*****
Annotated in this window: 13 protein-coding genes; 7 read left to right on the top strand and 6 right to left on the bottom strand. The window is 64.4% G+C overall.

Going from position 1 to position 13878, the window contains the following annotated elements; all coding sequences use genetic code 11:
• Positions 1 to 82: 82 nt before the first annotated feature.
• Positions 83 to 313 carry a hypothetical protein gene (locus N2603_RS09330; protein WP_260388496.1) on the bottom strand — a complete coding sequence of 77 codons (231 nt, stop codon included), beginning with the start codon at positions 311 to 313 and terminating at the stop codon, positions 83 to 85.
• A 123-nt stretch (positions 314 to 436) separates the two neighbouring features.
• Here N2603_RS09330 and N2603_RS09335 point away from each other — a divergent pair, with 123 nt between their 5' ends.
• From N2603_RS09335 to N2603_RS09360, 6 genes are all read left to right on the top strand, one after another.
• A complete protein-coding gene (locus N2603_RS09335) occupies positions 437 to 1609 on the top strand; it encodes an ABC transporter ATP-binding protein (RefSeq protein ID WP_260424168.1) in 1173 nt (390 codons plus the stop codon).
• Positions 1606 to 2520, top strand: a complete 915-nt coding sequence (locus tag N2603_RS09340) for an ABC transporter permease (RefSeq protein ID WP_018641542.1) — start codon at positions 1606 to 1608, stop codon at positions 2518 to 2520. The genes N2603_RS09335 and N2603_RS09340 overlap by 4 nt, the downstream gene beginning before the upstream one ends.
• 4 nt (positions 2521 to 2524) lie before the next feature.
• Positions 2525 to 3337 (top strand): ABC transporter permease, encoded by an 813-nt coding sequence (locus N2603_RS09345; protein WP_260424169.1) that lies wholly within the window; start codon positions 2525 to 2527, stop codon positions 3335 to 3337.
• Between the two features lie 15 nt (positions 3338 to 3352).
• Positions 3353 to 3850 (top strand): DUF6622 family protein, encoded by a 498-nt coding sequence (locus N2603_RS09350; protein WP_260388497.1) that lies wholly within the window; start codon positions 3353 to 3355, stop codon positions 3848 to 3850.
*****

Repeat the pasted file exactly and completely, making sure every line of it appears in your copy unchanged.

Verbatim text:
Annotated in this window: 13 protein-coding genes; 7 read left to right on the top strand and 6 right to left on the bottom strand. The window is 64.4% G+C overall.

Going from position 1 to position 13878, the window contains the following annotated elements; all coding sequences use genetic code 11:
• Positions 1 to 82: 82 nt before the first annotated feature.
• Positions 83 to 313 carry a hypothetical protein gene (locus N2603_RS09330; protein WP_260388496.1) on the bottom strand — a complete coding sequence of 77 codons (231 nt, stop codon included), beginning with the start codon at positions 311 to 313 and terminating at the stop codon, positions 83 to 85.
• A 123-nt stretch (positions 314 to 436) separates the two neighbouring features.
• Here N2603_RS09330 and N2603_RS09335 point away from each other — a divergent pair, with 123 nt between their 5' ends.
• From N2603_RS09335 to N2603_RS09360, 6 genes are all read left to right on the top strand, one after another.
• A complete protein-coding gene (locus N2603_RS09335) occupies positions 437 to 1609 on the top strand; it encodes an ABC transporter ATP-binding protein (RefSeq protein ID WP_260424168.1) in 1173 nt (390 codons plus the stop codon).
• Positions 1606 to 2520, top strand: a complete 915-nt coding sequence (locus tag N2603_RS09340) for an ABC transporter permease (RefSeq protein ID WP_018641542.1) — start codon at positions 1606 to 1608, stop codon at positions 2518 to 2520. The genes N2603_RS09335 and N2603_RS09340 overlap by 4 nt, the downstream gene beginning before the upstream one ends.
• 4 nt (positions 2521 to 2524) lie before the next feature.
• Positions 2525 to 3337 (top strand): ABC transporter permease, encoded by an 813-nt coding sequence (locus N2603_RS09345; protein WP_260424169.1) that lies wholly within the window; start codon positions 2525 to 2527, stop codon positions 3335 to 3337.
• Between the two features lie 15 nt (positions 3338 to 3352).
• Positions 3353 to 3850 (top strand): DUF6622 family protein, encoded by a 498-nt coding sequence (locus N2603_RS09350; protein WP_260388497.1) that lies wholly within the window; start codon positions 3353 to 3355, stop codon positions 3848 to 3850.